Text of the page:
The point I'm trying to make is that unleashing new levels of capability and power at the citizen analyst level is great. But, it doesn't take away the need for trying to understand what it is that they're trying to achieve (and why), the need for solid governance foundations, properly designed data models (where appropriate) and a common language to underpin it all - or to put it another way, the "socio" part of the "sociotechnical" aspect of modern data-driven organisations.
In many ways, the increased agility (and productivity that comes with it) makes it even more important to get all of this right. When done well, this could unlock incredible new value across your organisations. But if not, the impact could be just as significant in a negative way - data quality issues exaggerated, trust in data eroded, and confidence in the data teams and initiatives being lost. At best, technology being seen as gimmicky leading to missed opportunities, but at worst, potentially damaging to your business.
So - how do we achieve the nirvana and avoid the chaos? Well, nothing's really changed on that front - whilst the technology is evolving to make it easier to surface insights, the hard work isn't in the technology - it's still all about people.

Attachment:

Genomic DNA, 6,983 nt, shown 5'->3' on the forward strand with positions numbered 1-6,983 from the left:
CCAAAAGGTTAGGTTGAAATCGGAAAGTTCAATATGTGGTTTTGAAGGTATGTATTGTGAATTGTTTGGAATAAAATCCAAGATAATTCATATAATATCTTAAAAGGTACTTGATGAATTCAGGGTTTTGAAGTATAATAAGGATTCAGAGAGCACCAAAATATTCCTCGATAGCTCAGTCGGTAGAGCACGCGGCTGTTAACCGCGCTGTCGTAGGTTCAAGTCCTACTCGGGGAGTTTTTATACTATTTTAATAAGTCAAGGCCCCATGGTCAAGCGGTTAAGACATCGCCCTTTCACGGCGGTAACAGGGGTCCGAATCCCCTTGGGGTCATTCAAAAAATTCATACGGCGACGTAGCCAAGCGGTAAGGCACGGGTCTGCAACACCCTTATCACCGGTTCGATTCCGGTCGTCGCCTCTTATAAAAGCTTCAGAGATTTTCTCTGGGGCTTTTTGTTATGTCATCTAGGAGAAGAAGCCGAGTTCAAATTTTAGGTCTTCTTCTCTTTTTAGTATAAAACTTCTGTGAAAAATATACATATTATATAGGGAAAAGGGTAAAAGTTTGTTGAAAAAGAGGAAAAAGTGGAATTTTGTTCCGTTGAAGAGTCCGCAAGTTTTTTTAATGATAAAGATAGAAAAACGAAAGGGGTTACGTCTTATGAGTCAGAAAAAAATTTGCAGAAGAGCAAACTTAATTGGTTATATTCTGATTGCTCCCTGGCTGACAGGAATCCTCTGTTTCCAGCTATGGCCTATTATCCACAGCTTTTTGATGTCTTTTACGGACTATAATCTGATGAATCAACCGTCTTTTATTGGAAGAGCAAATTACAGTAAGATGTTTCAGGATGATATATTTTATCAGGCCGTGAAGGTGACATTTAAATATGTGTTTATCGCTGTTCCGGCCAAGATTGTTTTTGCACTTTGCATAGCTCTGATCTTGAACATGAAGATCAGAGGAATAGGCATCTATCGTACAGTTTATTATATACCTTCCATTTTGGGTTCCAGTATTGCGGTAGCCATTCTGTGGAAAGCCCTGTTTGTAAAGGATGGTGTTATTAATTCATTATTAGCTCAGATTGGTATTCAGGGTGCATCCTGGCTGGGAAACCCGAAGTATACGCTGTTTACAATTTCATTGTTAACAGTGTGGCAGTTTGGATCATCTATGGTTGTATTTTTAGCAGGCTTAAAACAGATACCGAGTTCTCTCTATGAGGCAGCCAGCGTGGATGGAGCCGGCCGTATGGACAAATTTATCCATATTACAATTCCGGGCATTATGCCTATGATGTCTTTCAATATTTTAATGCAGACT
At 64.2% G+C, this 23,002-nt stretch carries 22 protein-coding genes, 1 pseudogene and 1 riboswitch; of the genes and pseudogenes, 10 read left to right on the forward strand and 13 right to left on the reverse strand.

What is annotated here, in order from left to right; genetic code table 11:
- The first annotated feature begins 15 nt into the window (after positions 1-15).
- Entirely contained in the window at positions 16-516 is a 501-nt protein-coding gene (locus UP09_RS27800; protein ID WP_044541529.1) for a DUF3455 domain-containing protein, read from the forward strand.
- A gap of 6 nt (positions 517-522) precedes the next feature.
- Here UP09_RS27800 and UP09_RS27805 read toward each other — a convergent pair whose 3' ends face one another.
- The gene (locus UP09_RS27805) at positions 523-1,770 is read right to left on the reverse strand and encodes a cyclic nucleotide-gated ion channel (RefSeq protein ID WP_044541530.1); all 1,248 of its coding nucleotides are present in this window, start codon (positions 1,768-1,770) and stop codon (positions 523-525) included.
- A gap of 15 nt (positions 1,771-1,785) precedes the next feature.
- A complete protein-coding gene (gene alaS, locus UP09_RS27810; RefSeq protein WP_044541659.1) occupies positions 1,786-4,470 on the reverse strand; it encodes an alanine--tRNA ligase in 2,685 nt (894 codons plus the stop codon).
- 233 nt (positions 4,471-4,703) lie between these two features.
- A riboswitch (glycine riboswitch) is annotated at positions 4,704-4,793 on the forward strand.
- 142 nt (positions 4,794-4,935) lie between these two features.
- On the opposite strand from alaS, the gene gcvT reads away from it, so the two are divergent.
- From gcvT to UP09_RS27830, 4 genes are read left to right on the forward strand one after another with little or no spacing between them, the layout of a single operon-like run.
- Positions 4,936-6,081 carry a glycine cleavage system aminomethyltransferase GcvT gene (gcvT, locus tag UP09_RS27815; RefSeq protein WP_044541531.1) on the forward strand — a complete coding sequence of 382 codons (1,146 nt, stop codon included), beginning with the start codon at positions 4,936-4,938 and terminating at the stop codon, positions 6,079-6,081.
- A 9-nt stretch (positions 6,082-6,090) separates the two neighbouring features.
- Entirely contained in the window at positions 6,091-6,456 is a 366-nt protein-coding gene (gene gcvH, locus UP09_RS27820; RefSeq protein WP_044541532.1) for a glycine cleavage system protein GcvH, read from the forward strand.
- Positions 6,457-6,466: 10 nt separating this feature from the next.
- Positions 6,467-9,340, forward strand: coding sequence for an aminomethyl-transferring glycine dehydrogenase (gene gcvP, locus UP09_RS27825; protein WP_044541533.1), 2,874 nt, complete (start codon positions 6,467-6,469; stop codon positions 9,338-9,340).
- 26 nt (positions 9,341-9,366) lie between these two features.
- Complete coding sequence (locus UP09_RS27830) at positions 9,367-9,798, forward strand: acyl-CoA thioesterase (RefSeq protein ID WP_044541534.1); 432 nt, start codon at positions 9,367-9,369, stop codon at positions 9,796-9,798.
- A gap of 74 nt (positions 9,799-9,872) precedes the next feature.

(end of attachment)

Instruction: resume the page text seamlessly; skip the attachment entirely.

If you're in the "enterprise reporting" space, endjin's Insight Discovery process is critical - it's designed to help you ask the right questions of the business so that your data projects are set up for success. It deals with the starting point that is accepted all too often - that the business users of the system can't tell you exactly what they want. By putting the consumer and the outputs front and centre of your data initiatives, you'll design data products that deliver real value, and can be supercharged with AI.
More generally, a well-established Centre of Enablement team that can advocate and evangelise about good internal reporting practices and align on common terminology and language across the business will introduce standardisation in the ad-hoc analytics space. And remember, the challenges also come with opportunities - if Copilot can reduce the burden on the scarce resources of an internal data team, this gives you more capacity to focus on the 5 V's (volume, value, variety, velocity, and veracity) of your data, which will absolutely help with the above.
Ultimately, the future of self service analytics lies in finding the right balance between human expertise and AI-driven capabilities. By embracing this balance, organizations can realise the benefits of a new era of data-driven decision-making, unlocking transformative insights while ensuring data integrity, reliability, and user satisfaction.